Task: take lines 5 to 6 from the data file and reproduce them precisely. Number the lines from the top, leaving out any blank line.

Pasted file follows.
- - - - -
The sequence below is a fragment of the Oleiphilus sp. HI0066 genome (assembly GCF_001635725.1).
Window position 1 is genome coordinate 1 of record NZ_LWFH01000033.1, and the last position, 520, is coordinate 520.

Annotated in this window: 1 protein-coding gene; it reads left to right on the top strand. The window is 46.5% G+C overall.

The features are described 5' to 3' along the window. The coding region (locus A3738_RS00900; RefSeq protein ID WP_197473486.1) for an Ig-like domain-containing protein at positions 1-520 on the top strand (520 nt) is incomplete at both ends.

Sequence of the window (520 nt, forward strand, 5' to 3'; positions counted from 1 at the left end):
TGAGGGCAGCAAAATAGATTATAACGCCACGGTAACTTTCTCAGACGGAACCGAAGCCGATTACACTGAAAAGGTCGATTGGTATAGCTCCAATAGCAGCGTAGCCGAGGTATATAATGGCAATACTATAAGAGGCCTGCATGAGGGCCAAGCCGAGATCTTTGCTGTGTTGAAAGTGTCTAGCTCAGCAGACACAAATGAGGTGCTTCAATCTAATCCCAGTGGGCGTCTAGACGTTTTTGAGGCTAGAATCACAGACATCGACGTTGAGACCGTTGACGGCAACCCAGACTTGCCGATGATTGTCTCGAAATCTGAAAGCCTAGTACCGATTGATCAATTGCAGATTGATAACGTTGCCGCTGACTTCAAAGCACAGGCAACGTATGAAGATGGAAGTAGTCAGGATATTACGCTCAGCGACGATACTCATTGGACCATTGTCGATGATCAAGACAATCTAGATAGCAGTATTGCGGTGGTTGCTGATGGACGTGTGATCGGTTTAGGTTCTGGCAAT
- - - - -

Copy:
Sequence of the window (520 nt, forward strand, 5' to 3'; positions counted from 1 at the left end):
TGAGGGCAGCAAAATAGATTATAACGCCACGGTAACTTTCTCAGACGGAACCGAAGCCGATTACACTGAAAAGGTCGATTGGTATAGCTCCAATAGCAGCGTAGCCGAGGTATATAATGGCAATACTATAAGAGGCCTGCATGAGGGCCAAGCCGAGATCTTTGCTGTGTTGAAAGTGTCTAGCTCAGCAGACACAAATGAGGTGCTTCAATCTAATCCCAGTGGGCGTCTAGACGTTTTTGAGGCTAGAATCACAGACATCGACGTTGAGACCGTTGACGGCAACCCAGACTTGCCGATGATTGTCTCGAAATCTGAAAGCCTAGTACCGATTGATCAATTGCAGATTGATAACGTTGCCGCTGACTTCAAAGCACAGGCAACGTATGAAGATGGAAGTAGTCAGGATATTACGCTCAGCGACGATACTCATTGGACCATTGTCGATGATCAAGACAATCTAGATAGCAGTATTGCGGTGGTTGCTGATGGACGTGTGATCGGTTTAGGTTCTGGCAAT